I do not take parenting lightly. Teaching my five children to be respectable members of society is a massive undertaking, and I feel the tremendous weight of that responsibility on a daily basis.
However, I am an entirely different parent than I was 18 years ago when the nurse placed my first baby in my arms. At merely 21 years old, I was young and clueless, with stars in my eyes about raising a perfect family.
My dreams of perfection only lasted a few hours before I realized I had no idea what I was doing. Since then, I have learned a little bit about raising children, thanks to the classroom of experience.
While I sometimes still feel like I am making it up as I go and do not claim parental perfection in any way, I am convinced that I am better off now that I no longer do these four things:
I am a natural micromanager, and that is not a good thing. I have high standards and want things to be done properly, which sometimes leads me to attempt to control the details and the process so that I can control the outcome.
That is not a good idea when other people are involved. People want to know that they are needed, capable, valuable, and trustworthy.
Micromanaging undermines all of that. It communicates to a person that they are incapable of completing a task without somebody looking over their shoulder. That is the last thing that I want my kids to believe about themselves.
While I sometimes slip into old habits, I am heads and tails ahead of where I used to be, and we are all happier because of it.
2. Take My Kids’ Bad Choices Personally
Making bad decisions is part of being a kid. And, let’s be honest, it doesn’t stop with the arrival of adulthood.
I used to believe that my kids’ poor choices were a reflection of my poor parenting. Now I realize that it is not quite that simple.
Yes, parents have an enormous influence on their children. Kids learn a great deal about how to behave by watching and listening to their parents. All parents, therefore, should teach their children to the best of their abilities.
However, there is this thing called agency that we, as parents, cannot control. We can teach until we are blue in the face, but our kids will ultimately choose whether to follow our council or take a different path.
With that in mind, I now allow my kids to take full responsibility for their choices. I give them the lovely opportunity of feeling sorry for their mistakes, so I don’t have to. That way, they (hopefully) learn from their poor choices, and I can breathe easier, without the guilt.
It is a win/win; I tell you.
3. Stress About Doing Things “Right”
There is so much information out there about how to be a good parent and it is easy to get caught up in trying to do it “right.” One thing I have realized over the years is that there is not one right way to raise kids.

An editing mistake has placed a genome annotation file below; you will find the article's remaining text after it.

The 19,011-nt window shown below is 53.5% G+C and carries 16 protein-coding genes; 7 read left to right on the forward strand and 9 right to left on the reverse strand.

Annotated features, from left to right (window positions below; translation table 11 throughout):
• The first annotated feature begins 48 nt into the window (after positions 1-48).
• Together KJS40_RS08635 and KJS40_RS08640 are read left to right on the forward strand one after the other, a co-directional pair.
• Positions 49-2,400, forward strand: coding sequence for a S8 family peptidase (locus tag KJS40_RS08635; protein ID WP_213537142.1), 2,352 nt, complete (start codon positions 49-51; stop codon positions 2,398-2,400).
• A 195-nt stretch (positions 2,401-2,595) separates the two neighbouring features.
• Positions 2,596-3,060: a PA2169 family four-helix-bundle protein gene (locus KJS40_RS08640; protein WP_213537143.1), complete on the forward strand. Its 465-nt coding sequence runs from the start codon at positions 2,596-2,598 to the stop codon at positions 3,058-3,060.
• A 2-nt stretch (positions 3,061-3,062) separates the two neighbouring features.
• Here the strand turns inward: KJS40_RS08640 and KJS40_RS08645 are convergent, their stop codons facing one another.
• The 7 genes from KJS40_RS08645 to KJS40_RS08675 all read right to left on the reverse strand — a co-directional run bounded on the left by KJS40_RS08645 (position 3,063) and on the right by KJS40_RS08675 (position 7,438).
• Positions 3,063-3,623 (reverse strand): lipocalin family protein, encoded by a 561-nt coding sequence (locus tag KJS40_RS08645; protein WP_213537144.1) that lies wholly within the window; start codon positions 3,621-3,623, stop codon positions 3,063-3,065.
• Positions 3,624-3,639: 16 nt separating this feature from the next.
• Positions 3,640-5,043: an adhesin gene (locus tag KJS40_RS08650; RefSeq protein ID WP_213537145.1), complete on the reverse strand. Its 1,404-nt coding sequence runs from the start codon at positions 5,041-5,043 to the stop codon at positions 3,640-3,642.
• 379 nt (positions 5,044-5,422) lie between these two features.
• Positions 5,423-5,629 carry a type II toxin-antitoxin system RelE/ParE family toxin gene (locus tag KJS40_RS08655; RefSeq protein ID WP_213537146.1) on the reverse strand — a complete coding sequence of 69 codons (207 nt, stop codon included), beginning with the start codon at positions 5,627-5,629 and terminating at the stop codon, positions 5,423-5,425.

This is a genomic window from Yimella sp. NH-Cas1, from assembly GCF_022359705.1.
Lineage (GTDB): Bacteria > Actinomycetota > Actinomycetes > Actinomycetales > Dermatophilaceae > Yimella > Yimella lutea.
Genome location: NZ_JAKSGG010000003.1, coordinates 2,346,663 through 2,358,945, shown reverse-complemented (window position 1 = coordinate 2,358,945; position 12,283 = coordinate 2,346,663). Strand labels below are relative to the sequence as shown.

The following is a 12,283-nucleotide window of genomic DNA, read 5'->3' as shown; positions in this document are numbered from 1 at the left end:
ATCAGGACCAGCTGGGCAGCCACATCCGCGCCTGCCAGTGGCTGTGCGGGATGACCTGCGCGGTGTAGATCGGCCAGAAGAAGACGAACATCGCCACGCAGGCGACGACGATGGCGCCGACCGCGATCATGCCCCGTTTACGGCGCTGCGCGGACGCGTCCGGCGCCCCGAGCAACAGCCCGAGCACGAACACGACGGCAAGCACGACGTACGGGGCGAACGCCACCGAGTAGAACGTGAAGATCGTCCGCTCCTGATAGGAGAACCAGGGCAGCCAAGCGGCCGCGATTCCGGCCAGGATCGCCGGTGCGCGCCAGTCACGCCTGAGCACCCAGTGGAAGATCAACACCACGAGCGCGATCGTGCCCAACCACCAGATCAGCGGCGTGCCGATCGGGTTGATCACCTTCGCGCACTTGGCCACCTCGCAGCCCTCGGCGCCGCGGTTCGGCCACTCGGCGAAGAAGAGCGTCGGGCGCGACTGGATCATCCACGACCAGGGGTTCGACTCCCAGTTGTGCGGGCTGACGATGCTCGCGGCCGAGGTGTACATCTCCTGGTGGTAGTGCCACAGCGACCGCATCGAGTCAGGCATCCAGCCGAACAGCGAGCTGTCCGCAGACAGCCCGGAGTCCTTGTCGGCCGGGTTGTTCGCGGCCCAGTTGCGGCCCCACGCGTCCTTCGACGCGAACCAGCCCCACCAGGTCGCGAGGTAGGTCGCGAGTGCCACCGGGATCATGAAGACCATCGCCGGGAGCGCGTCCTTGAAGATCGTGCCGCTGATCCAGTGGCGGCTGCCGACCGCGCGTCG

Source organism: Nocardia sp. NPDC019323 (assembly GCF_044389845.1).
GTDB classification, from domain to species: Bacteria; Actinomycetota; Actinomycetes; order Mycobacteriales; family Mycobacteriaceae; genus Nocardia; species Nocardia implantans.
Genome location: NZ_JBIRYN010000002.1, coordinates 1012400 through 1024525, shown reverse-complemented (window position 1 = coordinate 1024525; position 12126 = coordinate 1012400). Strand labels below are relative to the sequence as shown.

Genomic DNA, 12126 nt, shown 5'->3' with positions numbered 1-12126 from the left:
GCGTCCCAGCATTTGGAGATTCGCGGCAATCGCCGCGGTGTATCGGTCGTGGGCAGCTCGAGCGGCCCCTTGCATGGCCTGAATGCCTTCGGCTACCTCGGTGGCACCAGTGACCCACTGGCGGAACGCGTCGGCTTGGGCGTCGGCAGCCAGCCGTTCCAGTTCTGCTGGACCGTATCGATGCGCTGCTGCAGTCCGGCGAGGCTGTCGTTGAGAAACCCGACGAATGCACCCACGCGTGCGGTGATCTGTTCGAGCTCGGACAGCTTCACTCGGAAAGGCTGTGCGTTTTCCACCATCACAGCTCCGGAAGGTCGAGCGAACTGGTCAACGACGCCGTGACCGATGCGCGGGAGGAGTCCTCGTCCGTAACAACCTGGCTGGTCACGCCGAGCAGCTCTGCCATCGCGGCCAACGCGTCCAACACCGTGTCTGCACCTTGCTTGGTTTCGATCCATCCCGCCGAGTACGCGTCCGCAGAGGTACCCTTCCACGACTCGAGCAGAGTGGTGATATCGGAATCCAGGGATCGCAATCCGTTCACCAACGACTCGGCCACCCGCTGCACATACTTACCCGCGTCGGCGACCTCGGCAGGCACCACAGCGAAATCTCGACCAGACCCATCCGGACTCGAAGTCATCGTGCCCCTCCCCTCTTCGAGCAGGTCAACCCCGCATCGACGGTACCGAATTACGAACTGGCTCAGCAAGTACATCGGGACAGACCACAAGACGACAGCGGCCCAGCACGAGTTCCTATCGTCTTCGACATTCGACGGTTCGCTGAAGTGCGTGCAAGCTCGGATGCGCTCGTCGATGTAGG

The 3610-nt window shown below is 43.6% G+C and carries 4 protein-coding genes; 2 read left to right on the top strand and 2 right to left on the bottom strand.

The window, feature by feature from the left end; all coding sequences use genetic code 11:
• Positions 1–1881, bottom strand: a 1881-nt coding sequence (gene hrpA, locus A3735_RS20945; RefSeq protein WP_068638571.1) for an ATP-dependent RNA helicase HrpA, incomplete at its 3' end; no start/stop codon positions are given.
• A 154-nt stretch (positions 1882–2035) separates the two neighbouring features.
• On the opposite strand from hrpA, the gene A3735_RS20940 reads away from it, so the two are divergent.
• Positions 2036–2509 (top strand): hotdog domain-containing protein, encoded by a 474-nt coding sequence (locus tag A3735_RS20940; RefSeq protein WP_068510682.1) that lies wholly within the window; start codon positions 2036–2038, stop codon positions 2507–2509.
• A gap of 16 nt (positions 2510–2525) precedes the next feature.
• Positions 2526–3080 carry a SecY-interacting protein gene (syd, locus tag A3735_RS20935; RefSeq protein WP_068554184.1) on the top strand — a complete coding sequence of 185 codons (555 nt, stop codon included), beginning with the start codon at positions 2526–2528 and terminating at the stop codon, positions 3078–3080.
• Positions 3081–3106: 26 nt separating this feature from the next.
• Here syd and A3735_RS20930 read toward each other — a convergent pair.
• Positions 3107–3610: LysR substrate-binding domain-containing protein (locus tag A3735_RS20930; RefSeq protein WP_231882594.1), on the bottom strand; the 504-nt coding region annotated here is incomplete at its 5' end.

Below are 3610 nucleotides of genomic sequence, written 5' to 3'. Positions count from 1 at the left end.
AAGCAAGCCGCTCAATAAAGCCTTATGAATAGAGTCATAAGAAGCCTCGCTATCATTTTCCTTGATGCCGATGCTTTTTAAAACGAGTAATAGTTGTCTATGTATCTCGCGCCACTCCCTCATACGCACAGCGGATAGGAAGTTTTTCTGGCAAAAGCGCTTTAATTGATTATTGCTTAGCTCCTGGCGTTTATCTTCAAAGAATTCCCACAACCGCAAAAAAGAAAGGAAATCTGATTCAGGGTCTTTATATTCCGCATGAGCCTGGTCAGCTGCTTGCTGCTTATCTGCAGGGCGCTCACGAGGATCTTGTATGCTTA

Research has shown that authoritative parents (those who are highly responsive to their children but also demand much of them) generally have kids who are more likely to become independent, self-reliant, socially accepted, academically successful, and well-behaved. (Read more about that here) However, there is a wide range of ways in which parents can teach their kids those values and others like them.
Over the years, I have learned to raise my children in a way that feels right to me, regardless of what others are doing (or telling me to do). What is right for my family may not be right for another family for a variety of reasons, and vice versa.
So I put my parental blinders on, pay very little attention to what others are doing, and approach parenting in the way that I think is best. While I do not claim to be a model parent, I have found that approach to be incredibly freeing.
4. Worry About My Children Liking Me
There was a time when I worried a great deal about my children liking me. Then I realized that making good parental decisions and trying to be friends with my kids didn’t always go hand in hand. In fact, those two mindsets were at odds most of the time.
As a mom, my job is to provide my kids with leadership and direction. When I am worried about them liking me, I cannot effectively lead.
Good leadership is my goal, which means that I cannot be afraid to make tough parental calls. I made a decision many years ago that my kids needed me to be their mom much more than they needed me to be their friend.
Consequently, I often make decisions that they do not like (umm…no social media until age 16…no video games…). Sometimes they scream, yell, and carry on about how mean I am. They have been known to tell me that they hate me with all manner of eye rolling, door slamming, and drama.
But, when all is said and done, all five of them come to me when they need love and support. They openly talk to me about a variety of tough subjects without much prodding. All things considered, they must not hate me too much.
So I will continue to be a mean mom, for their good.
I am still learning what it means to be an effective parent. I make mistakes every single day. I try things, and they fail. I sometimes lose my cool and act like a crazy woman.
But now that I no longer micromanage, take my kids’ bad choices personally, stress about doing things right, or worry about my kids liking me, I am more confident in my parental stride. And confidence is a good place to start.
What parental tactics work or don’t work for you? Please share in the comments section below so we can all learn from each other.
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